reviewed at the Gordon Craig Theatre, Ipswich on 10 December
This Chris Jordan pantomime is a traditional one in many ways. There’s a Principal Boy as Jack (Lisa Mathieson) and a scene-stealing Dame Trott (Paul Laidlaw). The multi-named cow (Dulcie? Clarabelle? Daisy?) deserves a programme credit in her own right and the beanstalk is sufficiently spectacular.
Cliff Parisi’s Fleshcreep rather lets it all down. He doesn’t really convince as the villain – too prone to lollop on and off stage and Melanie Masson’s Fairy Fuschiaa too easily dominates him. Mathieson makes an attractive hero who deserves to win Victoria Farley’s Princess Jill.
Of the two main comics, Laidlaw has the audience in the palm of his hand from first entrance, and Aidan O’Neill’s Simple Simon doesn’t take long to recruit us all in his gang. Siôn Tudor Owen plays King Custard and Matt Lee-Steer doubles the Town Crier and the ferocious, ravening Giant Blunderbore.
The choreography of Ashley Glazebrook and Glen Murphy (aka Twist and Pulse) at times taxes the female dancers of the ensemble, though the men have some eye-riveting leaps and turns to compensate. James Cleeve’s band is ensconced at audience level stage left and the standard of singing throughout is good; Laidlaw’s farewell to her cow stills the house.
Three and a half-star rating.
Jack and the Beanstalk runs at the Gordon Craig Theatre until 28 January. Performance dates and times vary. Check with the theatre’s box office at :www.gordon-craig.co.uk for availability.
(reviewed at the Gordon Craig Theatre, Steveange on 16 December).
The trouble with staging JM Barrie’s classic children’s story at Chrstmastime can be that it either tips too far into established pantomime territory, or lacks any seasonal feeling. Chris Jordan’s version, new to East Anglia, manages to tread the tightrope with a flourish. There’s a nice London street opening, with a a medley of music-hall songs and dances, led by Paul Laidlaw who we meet again later as Mrs Smee. This also serves to introduce the Darling family with the household head (Tom Lister) displaying the arrogance which will also colour his Captain Hook.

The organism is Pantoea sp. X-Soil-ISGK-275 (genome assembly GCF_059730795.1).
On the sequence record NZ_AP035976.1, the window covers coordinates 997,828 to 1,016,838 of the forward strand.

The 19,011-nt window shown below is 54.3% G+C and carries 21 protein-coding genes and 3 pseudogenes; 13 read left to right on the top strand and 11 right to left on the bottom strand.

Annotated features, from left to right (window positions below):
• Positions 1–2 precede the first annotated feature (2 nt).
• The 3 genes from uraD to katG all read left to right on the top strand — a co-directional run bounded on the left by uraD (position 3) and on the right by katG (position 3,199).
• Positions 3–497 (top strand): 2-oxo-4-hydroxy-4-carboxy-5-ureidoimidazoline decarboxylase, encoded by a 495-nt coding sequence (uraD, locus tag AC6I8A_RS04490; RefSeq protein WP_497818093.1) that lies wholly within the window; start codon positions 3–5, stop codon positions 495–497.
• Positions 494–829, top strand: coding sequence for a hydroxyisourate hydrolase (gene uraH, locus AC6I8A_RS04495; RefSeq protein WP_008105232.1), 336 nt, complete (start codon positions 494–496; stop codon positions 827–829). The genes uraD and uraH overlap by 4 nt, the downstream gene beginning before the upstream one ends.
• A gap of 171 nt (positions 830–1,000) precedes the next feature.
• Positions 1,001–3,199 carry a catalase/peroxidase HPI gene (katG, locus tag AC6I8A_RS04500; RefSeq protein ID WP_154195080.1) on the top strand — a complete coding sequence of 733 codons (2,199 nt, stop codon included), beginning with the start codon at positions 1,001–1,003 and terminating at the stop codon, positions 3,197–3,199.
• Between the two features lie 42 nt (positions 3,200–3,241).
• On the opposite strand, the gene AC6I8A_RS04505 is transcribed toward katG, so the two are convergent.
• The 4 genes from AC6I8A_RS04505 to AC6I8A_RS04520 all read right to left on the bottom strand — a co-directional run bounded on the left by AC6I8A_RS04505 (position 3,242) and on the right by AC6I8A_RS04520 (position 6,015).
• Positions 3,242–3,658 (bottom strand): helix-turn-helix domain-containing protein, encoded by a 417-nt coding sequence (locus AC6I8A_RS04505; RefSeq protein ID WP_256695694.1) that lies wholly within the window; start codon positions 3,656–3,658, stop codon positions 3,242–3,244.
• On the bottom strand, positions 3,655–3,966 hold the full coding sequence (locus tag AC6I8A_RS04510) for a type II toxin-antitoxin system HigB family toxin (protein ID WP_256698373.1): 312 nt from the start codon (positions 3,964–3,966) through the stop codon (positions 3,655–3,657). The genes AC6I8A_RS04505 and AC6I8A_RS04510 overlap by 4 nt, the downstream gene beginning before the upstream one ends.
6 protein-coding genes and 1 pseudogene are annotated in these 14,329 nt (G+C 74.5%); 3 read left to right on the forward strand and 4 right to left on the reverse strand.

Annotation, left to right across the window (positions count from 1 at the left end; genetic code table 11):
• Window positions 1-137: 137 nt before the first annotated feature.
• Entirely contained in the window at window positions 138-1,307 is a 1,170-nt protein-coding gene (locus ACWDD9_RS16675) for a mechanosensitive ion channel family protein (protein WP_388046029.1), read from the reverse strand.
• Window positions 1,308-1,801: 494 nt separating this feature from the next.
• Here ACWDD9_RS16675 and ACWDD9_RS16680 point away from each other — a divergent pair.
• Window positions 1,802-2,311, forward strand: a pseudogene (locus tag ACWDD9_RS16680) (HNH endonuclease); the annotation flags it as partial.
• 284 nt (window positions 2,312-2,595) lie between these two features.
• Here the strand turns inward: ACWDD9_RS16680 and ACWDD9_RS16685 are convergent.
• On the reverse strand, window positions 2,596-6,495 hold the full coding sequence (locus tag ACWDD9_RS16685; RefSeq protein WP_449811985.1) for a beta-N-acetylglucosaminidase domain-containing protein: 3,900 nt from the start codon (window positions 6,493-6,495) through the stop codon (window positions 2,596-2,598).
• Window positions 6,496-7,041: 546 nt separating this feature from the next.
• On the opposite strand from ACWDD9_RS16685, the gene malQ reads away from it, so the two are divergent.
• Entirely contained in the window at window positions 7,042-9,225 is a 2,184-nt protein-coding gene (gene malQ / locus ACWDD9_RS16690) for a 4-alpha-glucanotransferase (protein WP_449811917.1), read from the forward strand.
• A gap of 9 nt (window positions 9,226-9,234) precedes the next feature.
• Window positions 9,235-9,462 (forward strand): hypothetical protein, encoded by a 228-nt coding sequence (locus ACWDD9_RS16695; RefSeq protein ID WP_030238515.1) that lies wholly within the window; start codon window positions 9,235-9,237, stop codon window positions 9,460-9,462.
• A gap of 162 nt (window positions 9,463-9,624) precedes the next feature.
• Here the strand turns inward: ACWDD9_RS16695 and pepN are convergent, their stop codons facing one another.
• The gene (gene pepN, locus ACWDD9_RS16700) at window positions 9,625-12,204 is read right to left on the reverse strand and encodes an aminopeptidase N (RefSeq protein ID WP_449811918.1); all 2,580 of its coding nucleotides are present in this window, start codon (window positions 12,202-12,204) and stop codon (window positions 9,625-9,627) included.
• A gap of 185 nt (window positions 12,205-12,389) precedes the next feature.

Settings are simple but effective with attractive costumes by Shelley Claridge and very well lit by Douglas Morgan. The band – tucked away stage left in a sort of theatre-box – is led by James Cleeve. The put-upon Mrs Darling is played by Sinead Long, who later transforms into the Mermaid. That bolshie fairy Tinker Bell whirls across the stage on roller-skates; Amanda Coutts balances her resentment of Wendy credibly with her affection for Peter.
Ewan Goddard depicts him as a youth with a sense of right and wrong but no real feelings of the sort which might drag him into the human world. He and Lister play off each other cleverly, with Laura Baldwin’s Wendy nicely suggesting a girl who has to take on rather more adult responsibilities than she had bargained for. Choreographers Twist & Pulse (aka Ashley Glazebrook and Glen Muphy) contribute a pair of less than competent members of Hook’s crew. With Aidan O’Neill’s Smee they lead the comedy scenes.
Laidlaw is an audience favourite at this theatre and knows just how far he can go with the involvement of the unsuspecting man selected for Mrs Smee’s amorous attention. The crocodile is a wondrous creation, and the submerged glitter pool from which the mermaid emerges in the second act is another effective touch. The four adult members of the ensemble and the juvenile performers carry off their routines with aplomb.
Peter Pan runs at the Gordon Craig Theatre, Stevenage until 22 January. Check the theatre’s website ((gordon-craig.co.uk) for performances times.
(reviewed at the Gordon Craig Theatre, Stevenage on 4 December 2015)
There are a number of commercial producers of pantomimes; not all of them have the production values of Eastbourne-based Chris Jordan. This year sees The Sleeping Beauty trapped by the vengeful Carabosse in Stevenage. The sets and costumes (Shelley Claridge) are colourful and there’s some excellent choreography by Philip Joel.
We begin with Fairy Fortywinks (Nicola Bryan) confronting the much more powerful Carabosse (Wendi Peters), an immortal with grievances. Lots of them.King Clarence (Paul Bentley) is missing his late wife and seeking a suitable prince to marry his daughter Belle (Daniella Piper). She doesn’t take kindly to being cosseted either by her father or by Nellie Night Nurse ((Paul Laidlaw).
Laidlaw is an experienced Dame, of the cuddly rather than abrasive variety. Son Chester (Aidan O’Neill) is the Court Jester and, of course, secretly in love with Belle. That doesn’t make Prince Valiant (Gregor Stewart)’s task any easier as he goes in search of a suitable bride. The “Love me” duet is an attractive number.
Carabosse has a team of helpers, and very nasty they are too. There’s an attractive duet for Belle and Valiant before the spectacular final to the first act. In Act Two we have Nellie’s famous strip-tease as well as a time machine (not a million miles from Dr Who’s police-box) to take everyone forward a hundred years.
The Sleeping Beauty runs at the Gordon Craig Theatre, Stevenage until 24 January.
There’s a dragon in the ghost scene, which makes a nice change, and at least one spectacular exit through the orchestra pit – James Cleeve’s domain. Innovations are carefully blended with the expected traditional – such as the kitchen scene. And Fairy Fortywinks may keep on dropping off at crucial moments – but she has a winning way with her trumpet.